This vegetable soup captures the smells and tastes of fresh summer produce.

For The Press

Whether they are from your garden, the farmers' market, or the produce section of your grocer, nothing captures the smell and look of summer like fresh vegetables. This is especially true if you simmer vegetables together, allowing their aromas to be released and the different flavors to mingle.

In this summer soup, onion and garlic provide the underlying flavor. The medley of carrots, yellow squash, zucchini, asparagus, tomatoes, potatoes and corn provides appetizing rich colors.

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They compose an earthy blend of flavors and cancer protective nutritional value - low in calories, high in fiber, and packed with potassium, beta-carotene and vitamin C. Once the chickpeas are in the mix, they add subtle nutty taste. Chickpeas, also known as garbanzo beans, are rich in fiber and a good source of protein.

The basil and chives garnish imparts a pleasant Mediter-ranean quality to the dish. In fact, chives enhance everything from vegetables and baked potatoes to salads and soups.

You might want to consider growing them in a container on a sunny windowsill - bring summer to your culinary space year round. It's easy to do.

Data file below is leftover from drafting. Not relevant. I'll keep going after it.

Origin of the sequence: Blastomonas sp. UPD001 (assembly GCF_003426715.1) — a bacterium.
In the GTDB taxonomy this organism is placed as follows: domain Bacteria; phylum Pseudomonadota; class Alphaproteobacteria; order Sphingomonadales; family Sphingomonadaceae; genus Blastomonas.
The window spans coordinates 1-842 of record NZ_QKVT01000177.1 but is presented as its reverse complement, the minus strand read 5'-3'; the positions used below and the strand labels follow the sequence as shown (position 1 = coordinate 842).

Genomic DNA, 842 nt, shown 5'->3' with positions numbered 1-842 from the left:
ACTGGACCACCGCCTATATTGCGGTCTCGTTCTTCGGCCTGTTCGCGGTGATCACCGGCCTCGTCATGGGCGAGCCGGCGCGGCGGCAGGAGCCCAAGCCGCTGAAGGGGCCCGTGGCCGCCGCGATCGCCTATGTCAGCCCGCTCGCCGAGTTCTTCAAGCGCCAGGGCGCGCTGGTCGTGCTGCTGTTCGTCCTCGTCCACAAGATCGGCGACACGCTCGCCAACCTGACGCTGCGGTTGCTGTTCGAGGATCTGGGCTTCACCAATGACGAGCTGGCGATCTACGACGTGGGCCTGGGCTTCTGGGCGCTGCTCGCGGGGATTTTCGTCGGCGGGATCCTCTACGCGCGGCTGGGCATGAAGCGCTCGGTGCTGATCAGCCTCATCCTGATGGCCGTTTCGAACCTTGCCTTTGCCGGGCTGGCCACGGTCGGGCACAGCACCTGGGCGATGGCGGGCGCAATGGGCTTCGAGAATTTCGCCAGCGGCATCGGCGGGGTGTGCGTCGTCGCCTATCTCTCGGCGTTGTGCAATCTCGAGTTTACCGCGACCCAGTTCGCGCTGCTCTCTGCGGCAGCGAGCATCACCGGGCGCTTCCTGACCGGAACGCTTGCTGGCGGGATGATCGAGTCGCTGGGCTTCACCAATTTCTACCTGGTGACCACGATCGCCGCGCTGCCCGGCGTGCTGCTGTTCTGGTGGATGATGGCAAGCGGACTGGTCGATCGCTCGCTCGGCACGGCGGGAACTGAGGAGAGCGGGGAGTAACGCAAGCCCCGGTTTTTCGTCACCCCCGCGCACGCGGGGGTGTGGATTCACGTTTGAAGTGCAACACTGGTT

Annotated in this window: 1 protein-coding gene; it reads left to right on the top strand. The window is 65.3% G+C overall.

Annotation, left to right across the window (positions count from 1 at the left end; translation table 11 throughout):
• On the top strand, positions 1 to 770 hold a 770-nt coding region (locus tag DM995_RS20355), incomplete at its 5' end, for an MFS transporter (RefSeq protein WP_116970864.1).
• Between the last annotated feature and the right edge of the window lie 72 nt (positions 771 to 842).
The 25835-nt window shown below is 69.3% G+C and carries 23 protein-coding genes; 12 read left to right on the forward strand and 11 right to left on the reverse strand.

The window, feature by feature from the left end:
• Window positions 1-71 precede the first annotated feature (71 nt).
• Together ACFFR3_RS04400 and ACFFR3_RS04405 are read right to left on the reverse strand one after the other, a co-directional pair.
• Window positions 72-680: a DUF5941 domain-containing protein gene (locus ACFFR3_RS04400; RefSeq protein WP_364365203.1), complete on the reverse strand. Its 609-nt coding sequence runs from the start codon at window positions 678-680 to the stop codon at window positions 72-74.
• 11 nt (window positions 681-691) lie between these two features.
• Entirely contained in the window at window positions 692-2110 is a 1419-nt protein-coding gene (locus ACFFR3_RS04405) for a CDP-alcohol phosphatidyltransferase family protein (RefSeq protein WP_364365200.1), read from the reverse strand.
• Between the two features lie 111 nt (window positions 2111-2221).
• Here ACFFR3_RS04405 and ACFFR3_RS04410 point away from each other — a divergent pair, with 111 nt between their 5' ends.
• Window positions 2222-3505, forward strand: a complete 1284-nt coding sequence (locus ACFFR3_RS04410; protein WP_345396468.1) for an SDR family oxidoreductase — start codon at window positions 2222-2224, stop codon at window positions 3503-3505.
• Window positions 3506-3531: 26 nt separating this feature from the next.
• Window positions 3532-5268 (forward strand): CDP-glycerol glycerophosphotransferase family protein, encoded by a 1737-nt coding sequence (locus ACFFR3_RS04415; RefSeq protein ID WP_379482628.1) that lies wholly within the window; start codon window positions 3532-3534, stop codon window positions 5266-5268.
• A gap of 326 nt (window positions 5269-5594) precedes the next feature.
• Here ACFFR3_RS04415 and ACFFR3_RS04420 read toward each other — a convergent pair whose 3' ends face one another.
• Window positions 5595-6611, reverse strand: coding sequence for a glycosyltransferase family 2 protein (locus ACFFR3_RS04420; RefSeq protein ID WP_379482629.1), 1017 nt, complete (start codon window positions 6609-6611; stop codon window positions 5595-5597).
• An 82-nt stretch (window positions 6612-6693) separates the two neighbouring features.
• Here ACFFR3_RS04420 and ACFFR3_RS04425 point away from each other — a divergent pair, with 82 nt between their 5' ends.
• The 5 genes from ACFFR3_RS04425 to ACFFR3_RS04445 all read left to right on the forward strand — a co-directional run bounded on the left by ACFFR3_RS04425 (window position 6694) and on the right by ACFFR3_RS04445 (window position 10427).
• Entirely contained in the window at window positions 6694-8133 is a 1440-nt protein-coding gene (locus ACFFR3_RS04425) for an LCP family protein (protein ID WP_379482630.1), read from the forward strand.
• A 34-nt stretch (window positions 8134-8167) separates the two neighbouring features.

Simply select a chive plant from a garden or garden store. Remove a clump with the roots about the size of your fist. Use a 6 to 8 inch pot. Put an inch or two of gravel in the bottom. Then fill the pot a little over half full with a good potting soil.

Next, hold the chive clump in place and finish filling the pot with potting soil, covering the roots. Gently pat the soil. Cut about a quarter off the top of the plant to stimulate new growth. Chives need good light so set them in a sunny window. Don't overwater, but sprinkle to moisten them uniformly. Harvest chives sparingly for the first 8 months or so by removing only about half of the new growth from the plant. You also could grow chives from seeds, but replanting is the easiest method. With proper care, chives will fill out and provide a bounty for enhancing many of the dishes you prepare, especially Summer Veggie Soup.

From the American Institute for Cancer Research


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